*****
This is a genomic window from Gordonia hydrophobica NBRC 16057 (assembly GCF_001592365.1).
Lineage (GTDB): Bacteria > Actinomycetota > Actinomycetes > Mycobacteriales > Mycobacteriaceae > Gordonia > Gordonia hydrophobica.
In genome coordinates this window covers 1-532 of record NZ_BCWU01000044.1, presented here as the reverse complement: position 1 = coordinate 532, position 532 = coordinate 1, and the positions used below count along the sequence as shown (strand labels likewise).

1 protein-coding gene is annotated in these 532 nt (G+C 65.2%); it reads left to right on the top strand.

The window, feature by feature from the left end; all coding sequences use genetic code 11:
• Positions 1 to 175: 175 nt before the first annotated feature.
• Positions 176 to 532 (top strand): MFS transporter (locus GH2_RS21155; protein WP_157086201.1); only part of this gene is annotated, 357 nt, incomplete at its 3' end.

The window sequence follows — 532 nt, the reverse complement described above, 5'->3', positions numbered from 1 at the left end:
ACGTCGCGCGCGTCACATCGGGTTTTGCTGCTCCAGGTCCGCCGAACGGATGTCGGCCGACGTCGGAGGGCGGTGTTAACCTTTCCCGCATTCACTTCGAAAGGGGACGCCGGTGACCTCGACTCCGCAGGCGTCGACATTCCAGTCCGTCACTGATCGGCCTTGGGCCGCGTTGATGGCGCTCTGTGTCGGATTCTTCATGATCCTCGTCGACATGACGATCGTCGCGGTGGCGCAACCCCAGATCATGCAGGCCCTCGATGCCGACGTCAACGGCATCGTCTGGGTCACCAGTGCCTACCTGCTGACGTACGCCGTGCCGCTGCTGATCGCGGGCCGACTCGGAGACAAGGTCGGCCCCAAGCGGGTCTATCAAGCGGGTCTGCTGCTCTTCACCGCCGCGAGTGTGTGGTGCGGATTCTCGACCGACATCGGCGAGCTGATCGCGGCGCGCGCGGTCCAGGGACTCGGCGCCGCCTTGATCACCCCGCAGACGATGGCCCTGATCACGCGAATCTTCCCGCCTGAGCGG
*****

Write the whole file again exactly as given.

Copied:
This is a genomic window from Gordonia hydrophobica NBRC 16057 (assembly GCF_001592365.1).
Lineage (GTDB): Bacteria > Actinomycetota > Actinomycetes > Mycobacteriales > Mycobacteriaceae > Gordonia > Gordonia hydrophobica.
In genome coordinates this window covers 1-532 of record NZ_BCWU01000044.1, presented here as the reverse complement: position 1 = coordinate 532, position 532 = coordinate 1, and the positions used below count along the sequence as shown (strand labels likewise).

1 protein-coding gene is annotated in these 532 nt (G+C 65.2%); it reads left to right on the top strand.

The window, feature by feature from the left end; all coding sequences use genetic code 11:
• Positions 1 to 175: 175 nt before the first annotated feature.
• Positions 176 to 532 (top strand): MFS transporter (locus GH2_RS21155; protein WP_157086201.1); only part of this gene is annotated, 357 nt, incomplete at its 3' end.

The window sequence follows — 532 nt, the reverse complement described above, 5'->3', positions numbered from 1 at the left end:
ACGTCGCGCGCGTCACATCGGGTTTTGCTGCTCCAGGTCCGCCGAACGGATGTCGGCCGACGTCGGAGGGCGGTGTTAACCTTTCCCGCATTCACTTCGAAAGGGGACGCCGGTGACCTCGACTCCGCAGGCGTCGACATTCCAGTCCGTCACTGATCGGCCTTGGGCCGCGTTGATGGCGCTCTGTGTCGGATTCTTCATGATCCTCGTCGACATGACGATCGTCGCGGTGGCGCAACCCCAGATCATGCAGGCCCTCGATGCCGACGTCAACGGCATCGTCTGGGTCACCAGTGCCTACCTGCTGACGTACGCCGTGCCGCTGCTGATCGCGGGCCGACTCGGAGACAAGGTCGGCCCCAAGCGGGTCTATCAAGCGGGTCTGCTGCTCTTCACCGCCGCGAGTGTGTGGTGCGGATTCTCGACCGACATCGGCGAGCTGATCGCGGCGCGCGCGGTCCAGGGACTCGGCGCCGCCTTGATCACCCCGCAGACGATGGCCCTGATCACGCGAATCTTCCCGCCTGAGCGG